So we are snowed in – a whole 2 inches of the white stuff – but in this part of the world that is more than enough to bring the whole road and rail network to a grinding halt.
And since ‘Black Tuesday’ (I’ll call it that although it could have been a Wednesday) two years ago when it took me, my wife and thousands of others over 8 hours to drive 13 miles home in the evening, few were prepared to go through that experience again. So most worked from home; the roads were quiet and all was good.
And gazing out of the window, I mean doing a detailed spreadsheet analysis, my thoughts turned, surprisingly, to food. For Big Weather you need Big Food, and it doesn’t come much bigger than Giant Yorkshire Puddings.
Those are dinner plates. Big Ones.
Now creating big Yorkshire Puddings is one thing. But what to serve them with. Well we went for sausages, gravy, peas and….carrots. But not any old carrots. Tom Kerridge carrots. Now Tom is a Michelin starred chef, and, unlike many skinny cooking artists (I’m thinking especially of Michel Roux Jr who looks like the very idea of food repels him, he’s so thin) he obviously enjoys what he cooks!
And if you take a look at the way he cooks carrots, you can see why it wouldn’t be too difficult to pile on the poundage eating at his place.
So to create the carrots you need
- Brussel Sprouts. Joking you need some carrots. Big Ones.
- Star Anise (2)
Bung all of this in a pan of simmering water for about 40 mins until the carrots are tender. I mean I bet you didn’t realise carrots could be this unhealthy, right? Just goes to show. What, I don’t know.
Now to create Super-sized Giant Yorshire Puddings I do two things. First use cake tins to hold the batter and secondly add extra egg to the batter to accelerate and exaggerate the puffing of the pudding.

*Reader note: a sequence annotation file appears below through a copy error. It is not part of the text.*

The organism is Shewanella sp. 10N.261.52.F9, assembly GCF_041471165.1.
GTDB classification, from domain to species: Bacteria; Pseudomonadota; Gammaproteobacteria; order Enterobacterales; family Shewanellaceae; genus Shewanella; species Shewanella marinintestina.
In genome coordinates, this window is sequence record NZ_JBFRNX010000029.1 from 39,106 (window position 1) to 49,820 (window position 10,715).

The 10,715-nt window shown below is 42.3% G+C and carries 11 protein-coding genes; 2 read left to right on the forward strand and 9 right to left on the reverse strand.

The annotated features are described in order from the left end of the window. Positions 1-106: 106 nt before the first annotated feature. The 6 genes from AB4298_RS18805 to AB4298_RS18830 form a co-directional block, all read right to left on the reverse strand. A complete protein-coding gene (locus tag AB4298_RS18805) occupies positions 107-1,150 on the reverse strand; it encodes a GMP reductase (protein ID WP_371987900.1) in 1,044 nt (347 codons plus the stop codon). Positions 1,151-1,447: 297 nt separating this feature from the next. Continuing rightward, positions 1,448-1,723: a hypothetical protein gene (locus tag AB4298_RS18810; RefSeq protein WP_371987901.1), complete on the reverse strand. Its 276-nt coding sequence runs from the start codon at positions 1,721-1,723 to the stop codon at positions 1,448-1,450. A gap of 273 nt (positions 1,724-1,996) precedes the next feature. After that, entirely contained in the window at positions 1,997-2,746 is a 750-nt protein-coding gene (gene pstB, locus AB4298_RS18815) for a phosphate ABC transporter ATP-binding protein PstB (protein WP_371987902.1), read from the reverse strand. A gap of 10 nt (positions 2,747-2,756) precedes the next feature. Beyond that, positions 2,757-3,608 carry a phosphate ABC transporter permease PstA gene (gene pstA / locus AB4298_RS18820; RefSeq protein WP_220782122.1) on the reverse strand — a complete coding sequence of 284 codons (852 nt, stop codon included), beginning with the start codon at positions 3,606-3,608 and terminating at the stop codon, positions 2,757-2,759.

So for the batter:
- 125g plain flour
- 3 eggs
- 150 mls (1/4 pint) milk, mixed with the same amount of water
- pinch of salt
There are many rumours and best practices to putting a batter together to ensure it rises but essentially a) mix everything together well and b) leave it to stand for half an hour and c) get the oven really hot (about 220 centigrade) and make sure the pans and the fat are really hot before adding the batter. If you do all this right the puddings should end up looking like this:
Now the one on the left contained Quorn sausages. The one on the right contained pheasant & pork sausages. This is what the plates looked like after half an hour:
As if any explanation is needed, this is why I need to diet (BTW the remaining half sausage was gone within 2 minutes of this photo being taken). And the carrots? Why I reckon even the fussy eater would have eaten them they are devine!